What will the stateless society look like? A perfectly reasonable question, and one that anarchists must answer convincingly (or at least plausibly) if we want the rest of you to take our ideas seriously.
Fortunately, there are already a lot of answers floating around out there. Unfortunately, many of them don’t pass the plausibility test. They range from the fuzzy utopian stuff that makes such an easy target for anarchism’s critics (see, for example, Brian Palmer’s “What do anarchists want?” Slate, Dec. 29) to what I’ve referred to elsewhere as a “bourgeois libertarianism” that conflates the free market with actually existing capitalism and assumes an anarchy that looks a lot like Peoria minus tax collectors (like Gary North’s “In Praise of Shopping Malls,” LewRockwell.com, Jan. 1) .
I’m not sure you’ll find my answer to the question more attractive, but I do hope you’ll find it more plausible. What will the stateless society look like? The envelope, please:
Not like this.
If past revolutions have proven anything at all, it’s that the results almost never match the revolutionists’ visions. To put the worst possible face on this unpredictability, I assert that Abbé Sieyès in no way anticipated the Terror when he published What is the Third Estate? nor did Lenin anticipate the earliest excesses of the Cheka, let alone Stalinism and the Gulag, when he penned his “April Theses.”
The current revolution — and make no mistake, it has begun — differs from past ones in certain respects which should mitigate both the fear of future terrors and the actual probability of their occurrence.
The first major difference should be obvious: Past revolutions aimed to replace existing states with new ones, while the anarchist revolution aims to end the state altogether.
While the state is hardly the sole source of terror, it is the preeminent institutional source. Terror is an essential trait of statism. You might be able to have terror without the state, but you can’t have the state without terror (for those who wish to invoke the American Revolution as a counter-argument, no dice: “Loyalists” had their property seized and were exiled; the ink was barely dry on the Constitution when George Washington himself led an invading army through Pennsylvania, rounding up farmers for the “crimes” of resisting taxation and erecting “seditious [liberty] poles” of precisely the same variety that Americans had rallied around in the Revolution).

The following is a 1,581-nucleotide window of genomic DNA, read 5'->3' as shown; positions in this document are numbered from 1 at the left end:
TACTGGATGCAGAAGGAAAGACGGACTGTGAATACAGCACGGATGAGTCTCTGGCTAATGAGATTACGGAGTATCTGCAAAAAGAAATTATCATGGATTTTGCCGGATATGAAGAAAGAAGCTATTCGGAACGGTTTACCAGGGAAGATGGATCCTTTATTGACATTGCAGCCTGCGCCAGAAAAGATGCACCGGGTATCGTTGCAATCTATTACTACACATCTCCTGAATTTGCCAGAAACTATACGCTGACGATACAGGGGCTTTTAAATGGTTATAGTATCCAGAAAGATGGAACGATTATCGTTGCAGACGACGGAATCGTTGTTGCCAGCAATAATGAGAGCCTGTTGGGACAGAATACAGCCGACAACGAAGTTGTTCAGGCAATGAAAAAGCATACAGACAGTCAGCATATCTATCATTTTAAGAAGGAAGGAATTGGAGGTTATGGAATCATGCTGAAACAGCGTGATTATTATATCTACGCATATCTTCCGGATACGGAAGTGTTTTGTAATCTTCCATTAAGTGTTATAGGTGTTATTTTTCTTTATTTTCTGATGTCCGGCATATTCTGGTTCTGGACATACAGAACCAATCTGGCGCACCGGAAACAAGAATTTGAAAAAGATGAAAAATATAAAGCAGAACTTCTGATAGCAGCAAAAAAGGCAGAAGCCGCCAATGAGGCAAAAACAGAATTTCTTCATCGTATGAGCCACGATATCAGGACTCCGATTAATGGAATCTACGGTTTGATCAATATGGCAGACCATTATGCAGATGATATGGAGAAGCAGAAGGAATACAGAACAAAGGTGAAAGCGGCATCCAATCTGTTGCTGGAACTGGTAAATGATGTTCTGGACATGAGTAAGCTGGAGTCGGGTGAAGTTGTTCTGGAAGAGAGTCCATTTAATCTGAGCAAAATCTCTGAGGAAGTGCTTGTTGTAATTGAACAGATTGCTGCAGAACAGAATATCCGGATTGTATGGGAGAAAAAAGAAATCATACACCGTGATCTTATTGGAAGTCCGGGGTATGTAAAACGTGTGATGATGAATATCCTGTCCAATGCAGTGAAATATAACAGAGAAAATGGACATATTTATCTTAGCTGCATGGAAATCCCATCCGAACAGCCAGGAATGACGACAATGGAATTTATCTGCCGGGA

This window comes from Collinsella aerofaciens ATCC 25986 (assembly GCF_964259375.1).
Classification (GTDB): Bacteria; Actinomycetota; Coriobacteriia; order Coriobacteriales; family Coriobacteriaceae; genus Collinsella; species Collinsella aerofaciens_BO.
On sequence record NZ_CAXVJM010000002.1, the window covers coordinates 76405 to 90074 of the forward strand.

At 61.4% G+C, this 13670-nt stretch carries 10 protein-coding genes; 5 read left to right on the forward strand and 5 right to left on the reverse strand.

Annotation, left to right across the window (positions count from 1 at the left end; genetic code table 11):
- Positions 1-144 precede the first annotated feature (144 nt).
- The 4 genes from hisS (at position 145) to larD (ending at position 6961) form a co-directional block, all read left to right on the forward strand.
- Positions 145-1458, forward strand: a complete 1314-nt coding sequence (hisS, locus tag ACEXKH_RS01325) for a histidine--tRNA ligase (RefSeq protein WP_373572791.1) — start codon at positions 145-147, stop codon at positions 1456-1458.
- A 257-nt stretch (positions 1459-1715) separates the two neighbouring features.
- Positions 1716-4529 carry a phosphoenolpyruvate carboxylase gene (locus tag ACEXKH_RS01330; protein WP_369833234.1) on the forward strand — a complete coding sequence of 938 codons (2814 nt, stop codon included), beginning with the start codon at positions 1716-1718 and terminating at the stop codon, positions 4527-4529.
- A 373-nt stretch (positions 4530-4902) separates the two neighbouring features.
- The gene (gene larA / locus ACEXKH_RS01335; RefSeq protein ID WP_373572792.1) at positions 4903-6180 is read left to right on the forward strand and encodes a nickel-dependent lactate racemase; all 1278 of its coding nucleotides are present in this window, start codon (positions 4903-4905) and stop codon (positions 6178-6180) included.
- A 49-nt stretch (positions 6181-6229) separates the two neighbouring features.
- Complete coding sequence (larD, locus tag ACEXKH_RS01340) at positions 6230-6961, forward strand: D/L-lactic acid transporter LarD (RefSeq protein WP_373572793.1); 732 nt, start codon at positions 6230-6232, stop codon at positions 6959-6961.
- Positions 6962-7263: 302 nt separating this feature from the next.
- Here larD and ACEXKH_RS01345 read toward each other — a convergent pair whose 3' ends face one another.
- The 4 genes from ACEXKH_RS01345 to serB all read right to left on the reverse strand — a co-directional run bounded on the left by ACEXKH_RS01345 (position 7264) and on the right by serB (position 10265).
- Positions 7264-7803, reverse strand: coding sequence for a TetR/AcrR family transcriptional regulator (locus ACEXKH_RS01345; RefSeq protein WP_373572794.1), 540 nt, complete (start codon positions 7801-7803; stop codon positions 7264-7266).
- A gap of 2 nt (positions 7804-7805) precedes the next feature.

The second major difference is that the anarchist revolution “builds the new society in the shell of the old.” As opposed to filling a perceived vacuum with whatever comes to hand, the stateless society’s new institutions are coming into existence alongside the existing ones. You get to test drive the new car before sending the old one to the junk yard.
The closing days of 2010 saw the opening shots of the first world “cyber war,” and — consciously or not — the white hats in that war have acted as agents of transition toward a stateless society.
Wikileaks stripped the state of its ability to conduct its depredations in secret; “Anonymous” came out as the first large-scale voluntary, non-state defense/retaliation agency versus the state’s attempt to regain that power or to punish those who smashed it. Both of them brought to the fore a major question which none of us are any longer free to refrain from considering if we desire to live unmolested:
Given that technological advances have effectively destroyed the modern construct we call “privacy,” can we any longer afford to suffer the existence of an institution with a modus operandi (going at least as far back as William the Conqueror’s Domesday Book of 1086) of using the collection of personal information as an instrument of our enslavement?
There’s no way open to us but forward. “Once the moving hand hath writ,” and so on.
2010 saw the utter destruction of a mainstay of state power: Secrecy. It’s not coming back. And that means that in 2011, we shall necessarily see the state leaning ever more heavily on its remaining crutch: Terror.
If “not like this” isn’t enough for you yet, let’s talk again a year from now.